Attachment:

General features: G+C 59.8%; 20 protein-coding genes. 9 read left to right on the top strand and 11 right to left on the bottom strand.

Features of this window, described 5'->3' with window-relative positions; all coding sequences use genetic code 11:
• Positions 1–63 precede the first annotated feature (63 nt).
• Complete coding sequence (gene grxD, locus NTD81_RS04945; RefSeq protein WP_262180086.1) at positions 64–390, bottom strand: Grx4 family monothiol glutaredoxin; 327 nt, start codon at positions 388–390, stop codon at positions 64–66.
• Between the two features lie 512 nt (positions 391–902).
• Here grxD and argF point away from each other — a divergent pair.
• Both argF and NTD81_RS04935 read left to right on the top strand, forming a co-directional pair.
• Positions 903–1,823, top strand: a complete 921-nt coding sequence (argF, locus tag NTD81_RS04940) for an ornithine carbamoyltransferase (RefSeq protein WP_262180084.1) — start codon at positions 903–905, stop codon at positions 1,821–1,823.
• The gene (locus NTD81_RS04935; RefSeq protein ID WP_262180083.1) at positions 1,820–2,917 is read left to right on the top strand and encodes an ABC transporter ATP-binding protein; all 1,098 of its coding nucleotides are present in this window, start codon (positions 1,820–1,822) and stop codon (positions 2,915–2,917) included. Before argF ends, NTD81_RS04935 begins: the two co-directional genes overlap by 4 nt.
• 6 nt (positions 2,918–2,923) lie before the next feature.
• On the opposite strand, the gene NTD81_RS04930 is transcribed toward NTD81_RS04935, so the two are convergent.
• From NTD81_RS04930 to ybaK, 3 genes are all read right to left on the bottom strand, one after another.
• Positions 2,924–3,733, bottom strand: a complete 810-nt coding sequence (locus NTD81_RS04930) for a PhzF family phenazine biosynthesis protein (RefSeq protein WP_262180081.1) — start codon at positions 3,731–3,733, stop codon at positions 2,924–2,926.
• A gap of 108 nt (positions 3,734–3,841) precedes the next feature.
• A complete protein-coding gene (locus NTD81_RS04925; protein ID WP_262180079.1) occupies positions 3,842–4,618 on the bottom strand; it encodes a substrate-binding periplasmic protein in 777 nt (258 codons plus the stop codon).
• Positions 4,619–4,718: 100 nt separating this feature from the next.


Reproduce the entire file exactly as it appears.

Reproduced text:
General features: G+C 59.8%; 20 protein-coding genes. 9 read left to right on the top strand and 11 right to left on the bottom strand.

Features of this window, described 5'->3' with window-relative positions; all coding sequences use genetic code 11:
• Positions 1–63 precede the first annotated feature (63 nt).
• Complete coding sequence (gene grxD, locus NTD81_RS04945; RefSeq protein WP_262180086.1) at positions 64–390, bottom strand: Grx4 family monothiol glutaredoxin; 327 nt, start codon at positions 388–390, stop codon at positions 64–66.
• Between the two features lie 512 nt (positions 391–902).
• Here grxD and argF point away from each other — a divergent pair.
• Both argF and NTD81_RS04935 read left to right on the top strand, forming a co-directional pair.
• Positions 903–1,823, top strand: a complete 921-nt coding sequence (argF, locus tag NTD81_RS04940) for an ornithine carbamoyltransferase (RefSeq protein WP_262180084.1) — start codon at positions 903–905, stop codon at positions 1,821–1,823.
• The gene (locus NTD81_RS04935; RefSeq protein ID WP_262180083.1) at positions 1,820–2,917 is read left to right on the top strand and encodes an ABC transporter ATP-binding protein; all 1,098 of its coding nucleotides are present in this window, start codon (positions 1,820–1,822) and stop codon (positions 2,915–2,917) included. Before argF ends, NTD81_RS04935 begins: the two co-directional genes overlap by 4 nt.
• 6 nt (positions 2,918–2,923) lie before the next feature.
• On the opposite strand, the gene NTD81_RS04930 is transcribed toward NTD81_RS04935, so the two are convergent.
• From NTD81_RS04930 to ybaK, 3 genes are all read right to left on the bottom strand, one after another.
• Positions 2,924–3,733, bottom strand: a complete 810-nt coding sequence (locus NTD81_RS04930) for a PhzF family phenazine biosynthesis protein (RefSeq protein WP_262180081.1) — start codon at positions 3,731–3,733, stop codon at positions 2,924–2,926.
• A gap of 108 nt (positions 3,734–3,841) precedes the next feature.
• A complete protein-coding gene (locus NTD81_RS04925; protein ID WP_262180079.1) occupies positions 3,842–4,618 on the bottom strand; it encodes a substrate-binding periplasmic protein in 777 nt (258 codons plus the stop codon).
• Positions 4,619–4,718: 100 nt separating this feature from the next.